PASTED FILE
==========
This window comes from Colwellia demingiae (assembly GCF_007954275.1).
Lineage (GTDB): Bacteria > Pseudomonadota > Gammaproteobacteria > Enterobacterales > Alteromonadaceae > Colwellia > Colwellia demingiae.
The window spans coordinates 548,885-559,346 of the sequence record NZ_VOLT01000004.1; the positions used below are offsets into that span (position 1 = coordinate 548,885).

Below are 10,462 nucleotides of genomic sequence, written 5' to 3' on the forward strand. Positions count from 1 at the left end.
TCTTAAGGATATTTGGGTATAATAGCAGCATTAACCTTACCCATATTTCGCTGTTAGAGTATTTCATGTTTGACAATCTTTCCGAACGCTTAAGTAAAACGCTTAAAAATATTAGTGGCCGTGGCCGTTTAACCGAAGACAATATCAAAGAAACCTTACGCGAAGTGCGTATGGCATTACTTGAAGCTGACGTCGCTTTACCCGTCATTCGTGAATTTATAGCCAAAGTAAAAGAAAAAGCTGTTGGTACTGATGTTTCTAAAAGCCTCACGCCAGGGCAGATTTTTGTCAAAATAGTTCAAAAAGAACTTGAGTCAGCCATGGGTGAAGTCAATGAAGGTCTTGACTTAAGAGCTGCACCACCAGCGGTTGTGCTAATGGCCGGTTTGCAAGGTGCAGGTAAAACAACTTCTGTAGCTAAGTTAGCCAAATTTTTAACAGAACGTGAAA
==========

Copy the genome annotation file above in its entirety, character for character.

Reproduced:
This window comes from Colwellia demingiae (assembly GCF_007954275.1).
Lineage (GTDB): Bacteria > Pseudomonadota > Gammaproteobacteria > Enterobacterales > Alteromonadaceae > Colwellia > Colwellia demingiae.
The window spans coordinates 548,885-559,346 of the sequence record NZ_VOLT01000004.1; the positions used below are offsets into that span (position 1 = coordinate 548,885).

Below are 10,462 nucleotides of genomic sequence, written 5' to 3' on the forward strand. Positions count from 1 at the left end.
TCTTAAGGATATTTGGGTATAATAGCAGCATTAACCTTACCCATATTTCGCTGTTAGAGTATTTCATGTTTGACAATCTTTCCGAACGCTTAAGTAAAACGCTTAAAAATATTAGTGGCCGTGGCCGTTTAACCGAAGACAATATCAAAGAAACCTTACGCGAAGTGCGTATGGCATTACTTGAAGCTGACGTCGCTTTACCCGTCATTCGTGAATTTATAGCCAAAGTAAAAGAAAAAGCTGTTGGTACTGATGTTTCTAAAAGCCTCACGCCAGGGCAGATTTTTGTCAAAATAGTTCAAAAAGAACTTGAGTCAGCCATGGGTGAAGTCAATGAAGGTCTTGACTTAAGAGCTGCACCACCAGCGGTTGTGCTAATGGCCGGTTTGCAAGGTGCAGGTAAAACAACTTCTGTAGCTAAGTTAGCCAAATTTTTAACAGAACGTGAAA